Sunday, May 8, 2011

Its Mothers Day

Here it is Mothers Day. Already. I'm afraid that this is going to be one of those years when spring lasts about 4 days.

After so much cold rain, cloudy, gloomy days, the calendar said it was spring, but it didn't feel like it. It even frosted pretty hard on Easter Morning, and I was shivering with the apricot tree. But, there is good news. We have been working frantically in the yard and garden the last few days. The grass is growing. The ewes have been on pasture for a week or so. The yard has been mowed twice. (which is good news for the rams and yearling ewes, who get the clippings). All has been fertilized in hopes of even faster growth. (the bank account is hoping for a good grass season with the recent price of corn and hay).

The garden is showing signs of green in the form of onion tops, lettuce, spinach, potatoes, and peas (which something/body keeps nibbling off!). The first harvest of asparagus and rhubarb has been savored. The first plantings of corn, melons, and beans are in the ground, and will soon be joined by the lanky tomatoes, cucumbers and herbs that are crowded under the grow light in the sun room. And most promising are the fragile white blooms that have emerged on the pear and apple trees, and less obvious huddled under the strawberry leaves. And yes, despite the late frosts, there will be apricots.

The flocks outside the library window are pink and purple, (the creeping kind), and the peony buds are poking up from the leafy mounds. time to pause for another deep breath, and take in the moment before it passes.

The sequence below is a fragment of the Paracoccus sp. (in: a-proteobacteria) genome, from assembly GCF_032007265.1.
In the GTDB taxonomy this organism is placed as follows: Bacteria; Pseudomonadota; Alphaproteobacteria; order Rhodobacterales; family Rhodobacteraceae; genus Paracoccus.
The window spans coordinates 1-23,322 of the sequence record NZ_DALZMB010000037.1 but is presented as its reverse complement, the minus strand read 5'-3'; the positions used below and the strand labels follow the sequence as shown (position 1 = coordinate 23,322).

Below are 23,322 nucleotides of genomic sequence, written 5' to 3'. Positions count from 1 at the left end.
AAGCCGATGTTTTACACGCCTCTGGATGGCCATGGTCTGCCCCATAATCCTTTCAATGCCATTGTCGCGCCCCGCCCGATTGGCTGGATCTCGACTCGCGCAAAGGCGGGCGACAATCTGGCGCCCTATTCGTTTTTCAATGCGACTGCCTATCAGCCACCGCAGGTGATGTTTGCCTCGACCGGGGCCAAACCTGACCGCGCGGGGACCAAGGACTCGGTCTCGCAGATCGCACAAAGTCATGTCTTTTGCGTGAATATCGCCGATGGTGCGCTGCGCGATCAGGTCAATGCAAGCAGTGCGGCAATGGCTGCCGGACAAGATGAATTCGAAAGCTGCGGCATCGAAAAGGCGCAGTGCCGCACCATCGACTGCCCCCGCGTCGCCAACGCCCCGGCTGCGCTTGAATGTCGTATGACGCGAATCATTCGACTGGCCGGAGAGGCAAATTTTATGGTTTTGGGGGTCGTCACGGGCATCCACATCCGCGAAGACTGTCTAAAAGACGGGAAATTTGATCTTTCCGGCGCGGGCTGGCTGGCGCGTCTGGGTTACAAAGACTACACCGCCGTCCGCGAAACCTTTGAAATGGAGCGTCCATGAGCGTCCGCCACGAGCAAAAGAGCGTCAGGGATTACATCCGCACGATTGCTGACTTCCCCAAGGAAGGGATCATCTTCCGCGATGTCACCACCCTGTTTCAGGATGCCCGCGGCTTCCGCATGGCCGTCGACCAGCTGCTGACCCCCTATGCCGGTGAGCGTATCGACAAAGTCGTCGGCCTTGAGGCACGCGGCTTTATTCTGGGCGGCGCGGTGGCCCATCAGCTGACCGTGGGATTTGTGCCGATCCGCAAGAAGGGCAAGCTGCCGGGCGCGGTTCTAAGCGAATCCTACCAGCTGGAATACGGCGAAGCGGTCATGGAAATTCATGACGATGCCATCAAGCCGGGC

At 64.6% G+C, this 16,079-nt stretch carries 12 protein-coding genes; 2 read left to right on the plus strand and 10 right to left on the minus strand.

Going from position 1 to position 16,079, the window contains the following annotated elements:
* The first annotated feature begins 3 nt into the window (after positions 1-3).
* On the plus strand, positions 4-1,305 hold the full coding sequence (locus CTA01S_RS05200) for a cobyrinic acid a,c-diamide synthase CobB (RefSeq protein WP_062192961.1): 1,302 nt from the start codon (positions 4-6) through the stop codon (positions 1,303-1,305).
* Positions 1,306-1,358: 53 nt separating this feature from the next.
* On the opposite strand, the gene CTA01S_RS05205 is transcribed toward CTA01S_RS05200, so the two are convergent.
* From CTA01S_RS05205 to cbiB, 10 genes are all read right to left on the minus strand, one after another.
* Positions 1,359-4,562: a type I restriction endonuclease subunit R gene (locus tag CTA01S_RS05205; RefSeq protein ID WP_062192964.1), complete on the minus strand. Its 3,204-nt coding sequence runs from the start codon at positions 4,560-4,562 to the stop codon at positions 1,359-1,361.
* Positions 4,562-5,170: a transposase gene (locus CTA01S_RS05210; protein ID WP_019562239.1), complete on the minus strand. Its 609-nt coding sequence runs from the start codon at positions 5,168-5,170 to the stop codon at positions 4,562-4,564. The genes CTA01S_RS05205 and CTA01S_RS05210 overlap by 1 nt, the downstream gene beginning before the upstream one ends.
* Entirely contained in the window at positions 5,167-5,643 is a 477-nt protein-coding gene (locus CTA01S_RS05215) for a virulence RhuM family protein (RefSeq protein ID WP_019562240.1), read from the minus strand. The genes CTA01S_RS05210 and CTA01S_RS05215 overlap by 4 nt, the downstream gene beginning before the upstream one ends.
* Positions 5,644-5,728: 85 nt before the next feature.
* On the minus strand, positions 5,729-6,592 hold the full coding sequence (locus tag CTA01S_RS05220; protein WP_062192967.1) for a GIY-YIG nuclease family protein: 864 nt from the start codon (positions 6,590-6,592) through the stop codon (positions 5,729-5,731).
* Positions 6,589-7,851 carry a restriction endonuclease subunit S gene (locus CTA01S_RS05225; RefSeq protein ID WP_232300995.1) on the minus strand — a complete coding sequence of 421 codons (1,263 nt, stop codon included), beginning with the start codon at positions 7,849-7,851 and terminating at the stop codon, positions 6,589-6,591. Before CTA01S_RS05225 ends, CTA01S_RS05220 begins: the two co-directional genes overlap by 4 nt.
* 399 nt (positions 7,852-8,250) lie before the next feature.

Since it is Mothers Day, I could launch into an expose' about motherhood, but it has probably all been said before. And, some things told are never heard. They will experience it for themselves, and only then will they understand.

Ruby's lamb didn't make it. But others did. At last count, the live lamb count was somewhere around 75. With one last holdout yet to lamb. Yes, there is always one.

Last week, we sent the last 3 fat lambs to market. And while the truck was going, we sent 2 of the yearling black rams and grandpa Polypay with them. They didn't make us rich, but brought enough. And thats 6 less mouths to feed. And, I have the fleece.

I need to take pictures of the lambs and blooms, but I have been doing some spring house cleaning (literally), and just havent had the time. Plus, the wind has been blowing so hard some days the sheep won't even come out from behind the barn. But for this post, I have to include a Dolly update. I finally took a picture of her wound, closed up almost, but before the hair grew back to cover it. That was a couple weeks ago, and now she has been declared healed and covered enough that she can once again go naked! We were worried about the scar getting sun burned, but that seems to be solved. With luck, the memory for all of us will fade along with the wicked scar. Not likely to be forgotten though.

On to new and ongoing projects. Painting basement and nursery. Mowing and felting and sewing, and sowing. Here's hoping the fruit sets for all of you.

1 comment:

  1. Sounds so awesome to live on a farm!!! My small garden is growing well, too.